Some commentators write that PSU gained no competitive advantage. In one sense they didn’t. In another sense they did. They were able to continue their football program without the disruptions that a Sandusky disclosure would have caused. This included the continued coaching by Paterno who even in decline was a competitive advantage in some respects.

  68. dadsource says: Jul 20, 2012 10:01 AM

    The shame, embarrassment, humiliation, anger, disbelief, and chaos that comes now with being a Penn State grad are almost more than I can bear. Living in the South with the great SEC here, when Penn State was having down years, I would at least be able to say “I never have to apologize for being a Penn State fan”. No major violations, no sanctions, no NCAA probes, squeaky clean. Shoot, when a player skipped class, Joe knew about it and he was off the team. If a player slacked academically, he was off the team until the grades were back up. If a player got in ANY trouble, he was off the team. Joe was SOOOO adamant about this, he didn’t want anything to bring shame to the program. And it was never about Joe- it was about the University. He always put the University first, academics, character, then football.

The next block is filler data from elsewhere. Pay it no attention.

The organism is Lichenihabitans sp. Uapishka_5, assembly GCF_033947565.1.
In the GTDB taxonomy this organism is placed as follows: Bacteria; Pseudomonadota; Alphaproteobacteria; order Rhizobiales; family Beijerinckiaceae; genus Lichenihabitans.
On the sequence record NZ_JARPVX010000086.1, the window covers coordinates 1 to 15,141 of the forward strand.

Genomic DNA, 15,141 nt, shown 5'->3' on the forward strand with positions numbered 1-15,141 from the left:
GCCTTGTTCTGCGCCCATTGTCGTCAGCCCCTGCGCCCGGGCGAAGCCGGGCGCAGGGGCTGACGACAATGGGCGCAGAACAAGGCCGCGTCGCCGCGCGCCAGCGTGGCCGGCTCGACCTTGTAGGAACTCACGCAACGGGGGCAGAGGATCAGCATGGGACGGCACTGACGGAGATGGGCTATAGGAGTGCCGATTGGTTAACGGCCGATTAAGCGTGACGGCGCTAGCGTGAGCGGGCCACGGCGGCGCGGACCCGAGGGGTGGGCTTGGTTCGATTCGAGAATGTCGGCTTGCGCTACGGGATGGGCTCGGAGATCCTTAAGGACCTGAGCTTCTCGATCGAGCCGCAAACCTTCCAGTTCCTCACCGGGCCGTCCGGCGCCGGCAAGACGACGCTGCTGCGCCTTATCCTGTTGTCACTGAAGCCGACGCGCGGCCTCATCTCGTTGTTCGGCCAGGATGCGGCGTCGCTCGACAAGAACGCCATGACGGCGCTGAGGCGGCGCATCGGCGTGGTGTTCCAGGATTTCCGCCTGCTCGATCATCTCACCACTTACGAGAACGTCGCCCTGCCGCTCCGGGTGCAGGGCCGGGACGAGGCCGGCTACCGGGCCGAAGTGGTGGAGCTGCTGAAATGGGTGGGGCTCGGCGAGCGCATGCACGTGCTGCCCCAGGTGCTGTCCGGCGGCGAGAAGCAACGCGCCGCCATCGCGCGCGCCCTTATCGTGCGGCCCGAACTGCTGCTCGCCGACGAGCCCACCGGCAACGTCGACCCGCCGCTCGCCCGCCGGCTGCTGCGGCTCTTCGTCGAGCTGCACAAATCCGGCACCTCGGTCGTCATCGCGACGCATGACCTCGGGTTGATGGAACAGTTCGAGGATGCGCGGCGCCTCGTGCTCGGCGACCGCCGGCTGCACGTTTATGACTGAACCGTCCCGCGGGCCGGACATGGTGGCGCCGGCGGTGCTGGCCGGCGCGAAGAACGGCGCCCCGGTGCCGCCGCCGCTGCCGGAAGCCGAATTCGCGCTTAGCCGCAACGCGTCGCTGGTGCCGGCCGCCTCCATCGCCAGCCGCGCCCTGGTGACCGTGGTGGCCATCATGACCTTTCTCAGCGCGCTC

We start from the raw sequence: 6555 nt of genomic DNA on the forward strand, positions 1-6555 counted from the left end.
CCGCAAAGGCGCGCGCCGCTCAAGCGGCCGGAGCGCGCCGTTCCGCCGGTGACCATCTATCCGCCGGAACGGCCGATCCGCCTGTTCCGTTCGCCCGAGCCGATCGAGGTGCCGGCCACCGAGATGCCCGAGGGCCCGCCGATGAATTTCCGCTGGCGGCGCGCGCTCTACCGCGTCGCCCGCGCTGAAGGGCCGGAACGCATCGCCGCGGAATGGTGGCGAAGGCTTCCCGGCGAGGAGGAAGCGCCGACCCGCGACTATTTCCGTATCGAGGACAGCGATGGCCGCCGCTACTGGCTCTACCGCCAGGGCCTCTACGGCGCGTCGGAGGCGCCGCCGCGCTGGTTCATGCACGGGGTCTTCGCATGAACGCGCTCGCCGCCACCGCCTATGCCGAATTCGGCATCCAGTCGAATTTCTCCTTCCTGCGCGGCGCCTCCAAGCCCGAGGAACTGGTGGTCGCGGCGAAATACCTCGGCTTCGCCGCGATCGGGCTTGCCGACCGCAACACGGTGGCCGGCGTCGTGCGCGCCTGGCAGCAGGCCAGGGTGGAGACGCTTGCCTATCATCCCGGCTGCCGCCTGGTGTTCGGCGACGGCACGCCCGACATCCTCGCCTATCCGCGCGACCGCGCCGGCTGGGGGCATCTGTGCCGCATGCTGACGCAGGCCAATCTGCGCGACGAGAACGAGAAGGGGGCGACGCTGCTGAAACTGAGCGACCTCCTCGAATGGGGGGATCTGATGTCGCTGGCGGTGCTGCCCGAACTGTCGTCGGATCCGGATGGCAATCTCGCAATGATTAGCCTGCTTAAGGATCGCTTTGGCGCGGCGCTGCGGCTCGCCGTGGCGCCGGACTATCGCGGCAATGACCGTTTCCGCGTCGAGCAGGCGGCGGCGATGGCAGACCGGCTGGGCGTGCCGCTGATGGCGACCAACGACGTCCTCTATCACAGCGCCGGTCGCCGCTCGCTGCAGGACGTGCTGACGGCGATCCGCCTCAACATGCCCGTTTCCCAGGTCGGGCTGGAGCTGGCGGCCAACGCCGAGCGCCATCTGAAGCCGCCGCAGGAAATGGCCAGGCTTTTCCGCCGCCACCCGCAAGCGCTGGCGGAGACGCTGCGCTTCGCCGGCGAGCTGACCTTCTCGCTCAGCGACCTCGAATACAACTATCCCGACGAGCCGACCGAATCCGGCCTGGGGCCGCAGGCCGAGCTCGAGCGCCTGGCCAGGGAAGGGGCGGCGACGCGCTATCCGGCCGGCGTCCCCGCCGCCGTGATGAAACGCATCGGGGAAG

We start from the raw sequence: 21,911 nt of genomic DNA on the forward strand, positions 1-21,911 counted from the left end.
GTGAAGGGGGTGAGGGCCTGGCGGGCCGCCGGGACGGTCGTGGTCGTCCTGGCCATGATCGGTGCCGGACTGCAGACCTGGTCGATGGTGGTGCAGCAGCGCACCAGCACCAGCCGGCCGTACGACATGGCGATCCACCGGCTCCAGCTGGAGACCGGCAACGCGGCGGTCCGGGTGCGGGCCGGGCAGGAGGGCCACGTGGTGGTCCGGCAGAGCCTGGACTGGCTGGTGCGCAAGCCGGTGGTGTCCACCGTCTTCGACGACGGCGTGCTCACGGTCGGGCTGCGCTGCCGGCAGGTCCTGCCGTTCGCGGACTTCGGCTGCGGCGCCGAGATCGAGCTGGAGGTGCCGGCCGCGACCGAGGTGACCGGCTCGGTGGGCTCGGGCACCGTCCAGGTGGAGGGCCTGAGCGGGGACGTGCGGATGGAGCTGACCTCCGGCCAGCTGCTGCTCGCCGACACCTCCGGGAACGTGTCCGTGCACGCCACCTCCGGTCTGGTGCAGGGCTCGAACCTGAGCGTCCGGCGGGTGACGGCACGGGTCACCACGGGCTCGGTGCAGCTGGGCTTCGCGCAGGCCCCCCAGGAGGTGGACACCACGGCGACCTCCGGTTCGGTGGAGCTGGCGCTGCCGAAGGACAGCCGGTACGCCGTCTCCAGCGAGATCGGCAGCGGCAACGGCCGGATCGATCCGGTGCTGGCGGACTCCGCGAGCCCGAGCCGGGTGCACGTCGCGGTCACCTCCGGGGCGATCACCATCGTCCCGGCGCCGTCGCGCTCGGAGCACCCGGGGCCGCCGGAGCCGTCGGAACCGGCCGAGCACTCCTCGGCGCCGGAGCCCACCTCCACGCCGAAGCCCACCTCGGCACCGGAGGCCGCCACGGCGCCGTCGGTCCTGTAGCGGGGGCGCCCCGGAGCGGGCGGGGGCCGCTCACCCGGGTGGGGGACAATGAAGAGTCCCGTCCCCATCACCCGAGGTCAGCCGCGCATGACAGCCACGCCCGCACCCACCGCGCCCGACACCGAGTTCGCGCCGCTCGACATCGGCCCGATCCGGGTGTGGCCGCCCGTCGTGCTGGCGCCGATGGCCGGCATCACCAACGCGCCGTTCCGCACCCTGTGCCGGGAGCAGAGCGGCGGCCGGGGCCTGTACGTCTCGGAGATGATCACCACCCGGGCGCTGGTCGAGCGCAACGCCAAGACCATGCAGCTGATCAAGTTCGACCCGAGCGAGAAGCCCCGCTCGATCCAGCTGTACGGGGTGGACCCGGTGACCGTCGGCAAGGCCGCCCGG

He lived in a modest house that wouldn’t even fit my family. He turned down NFL jobs, gave millions back to the University, and was regarded as a Saint. All those years of building up that kind of reputation is why Joe gets the benefit of the doubt from the PSU faithful. If he knew what was going on with Sandusky, we feel for SURE he would have punched him in the face! Right?

    White helmets, jerseys with no names, black shoes, and hard-nosed football. No retired numbers ever. PSU football.